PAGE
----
One of the youngest and most revolutionary blogging and social networking sites in the world, Steemit, was a breath of fresh air when it launched back in 2016. The privately held company promised a unique kind of service to its users. It looked to offer a new kind of social interaction that was free of censorship and favouritism that are the greatest weaknesses of the traditional centralised social networks.
Steemit was marketed on the promise of free speech for all, leveraging the Steem blockchain platform to revolutionise how individuals avoid government and corporate meddling in their choice of what to say and what not to. The company was marketed as the ideal solution to the abuse of power that lately defines top social media platforms including Facebook, Twitter, and Google, who have time and again bowed to pressure from governments and advertisers to censor and even ban users who share even the most mildly controversial content. The age of true social media freedom was nigh, or so everyone thought.
The freedom that Steemit brought to social media is turning out to be a double-edged sword if events surrounding a hacker group ‘thedarkoverlord’ are anything to go by.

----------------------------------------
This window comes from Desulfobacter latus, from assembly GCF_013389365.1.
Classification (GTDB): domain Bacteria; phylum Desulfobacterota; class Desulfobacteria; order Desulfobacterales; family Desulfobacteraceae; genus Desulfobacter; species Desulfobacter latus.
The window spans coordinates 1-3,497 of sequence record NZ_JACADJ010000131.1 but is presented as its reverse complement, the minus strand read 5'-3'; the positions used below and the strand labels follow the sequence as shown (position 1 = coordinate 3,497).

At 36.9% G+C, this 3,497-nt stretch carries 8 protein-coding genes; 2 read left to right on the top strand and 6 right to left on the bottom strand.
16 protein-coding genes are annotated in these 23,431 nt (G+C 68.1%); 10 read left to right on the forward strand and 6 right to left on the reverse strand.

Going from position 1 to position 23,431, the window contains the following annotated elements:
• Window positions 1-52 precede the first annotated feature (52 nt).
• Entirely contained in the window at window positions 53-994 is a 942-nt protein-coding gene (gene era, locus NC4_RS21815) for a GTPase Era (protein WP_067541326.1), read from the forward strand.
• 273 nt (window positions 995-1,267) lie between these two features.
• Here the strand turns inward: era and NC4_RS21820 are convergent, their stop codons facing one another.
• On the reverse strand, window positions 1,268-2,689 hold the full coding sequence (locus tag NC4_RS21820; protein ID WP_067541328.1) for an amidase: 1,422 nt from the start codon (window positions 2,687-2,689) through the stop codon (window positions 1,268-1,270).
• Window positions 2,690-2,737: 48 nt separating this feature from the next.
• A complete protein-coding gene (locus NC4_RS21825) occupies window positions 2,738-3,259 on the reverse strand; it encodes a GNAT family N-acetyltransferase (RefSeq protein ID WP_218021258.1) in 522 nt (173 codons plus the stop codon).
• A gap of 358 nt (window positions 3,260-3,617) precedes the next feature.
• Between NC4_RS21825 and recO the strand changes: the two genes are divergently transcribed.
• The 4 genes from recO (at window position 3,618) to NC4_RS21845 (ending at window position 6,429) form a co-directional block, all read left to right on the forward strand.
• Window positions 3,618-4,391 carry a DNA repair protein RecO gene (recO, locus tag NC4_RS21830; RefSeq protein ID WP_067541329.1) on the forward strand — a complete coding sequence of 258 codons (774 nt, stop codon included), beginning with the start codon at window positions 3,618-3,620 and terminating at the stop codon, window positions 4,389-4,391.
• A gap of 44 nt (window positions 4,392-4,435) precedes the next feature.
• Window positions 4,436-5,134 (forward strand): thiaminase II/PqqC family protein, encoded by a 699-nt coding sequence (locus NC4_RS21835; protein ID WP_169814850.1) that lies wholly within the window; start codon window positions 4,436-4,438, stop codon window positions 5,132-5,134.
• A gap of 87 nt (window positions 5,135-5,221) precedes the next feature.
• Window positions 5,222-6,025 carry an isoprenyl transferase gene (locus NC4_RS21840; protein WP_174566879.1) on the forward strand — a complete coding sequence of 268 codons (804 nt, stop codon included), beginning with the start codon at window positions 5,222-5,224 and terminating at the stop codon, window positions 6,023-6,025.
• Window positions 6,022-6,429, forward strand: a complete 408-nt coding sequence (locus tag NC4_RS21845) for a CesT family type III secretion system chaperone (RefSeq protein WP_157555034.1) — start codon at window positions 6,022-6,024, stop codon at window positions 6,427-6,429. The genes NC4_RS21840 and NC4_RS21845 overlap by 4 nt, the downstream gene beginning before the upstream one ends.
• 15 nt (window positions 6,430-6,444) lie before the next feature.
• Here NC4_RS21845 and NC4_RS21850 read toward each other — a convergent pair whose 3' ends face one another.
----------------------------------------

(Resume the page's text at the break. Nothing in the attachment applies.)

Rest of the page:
The 9/11 Conspiracy
To get a little context of events, let us take a step back to a week before all this drama unfolded.
A hacker group somehow laid their hands on confidential documents related to the 9/11 and all kinds of companies were tangled in activities that they did not want the public to know about. It appears that the documents contained invaluable information that companies mentioned would not want the public to access. Being the dark overlords they are, the group sought to make a buck blackmailing the mentioned companies by demanding Bitcoin payment in exchange for not publishing the documents in their hands.
The problem of course, is how the hackers could reach the mentioned companies and prove that they were not bluffing — that is, without getting caught by the authorities. Steemit’s promise of anonymity and ‘no-censorship came in handy. This is where the user ‘thedarkoverlord’ posted a link to the sneak peek of the images of stolen documents hosted on Pastebin. Based on the uproar the publication of the documents caused, it was clear they hackers had something. Reports from multiple sources show that the group managed to squeeze ransom off a number of companies including those in the insurance, property management, and other industries.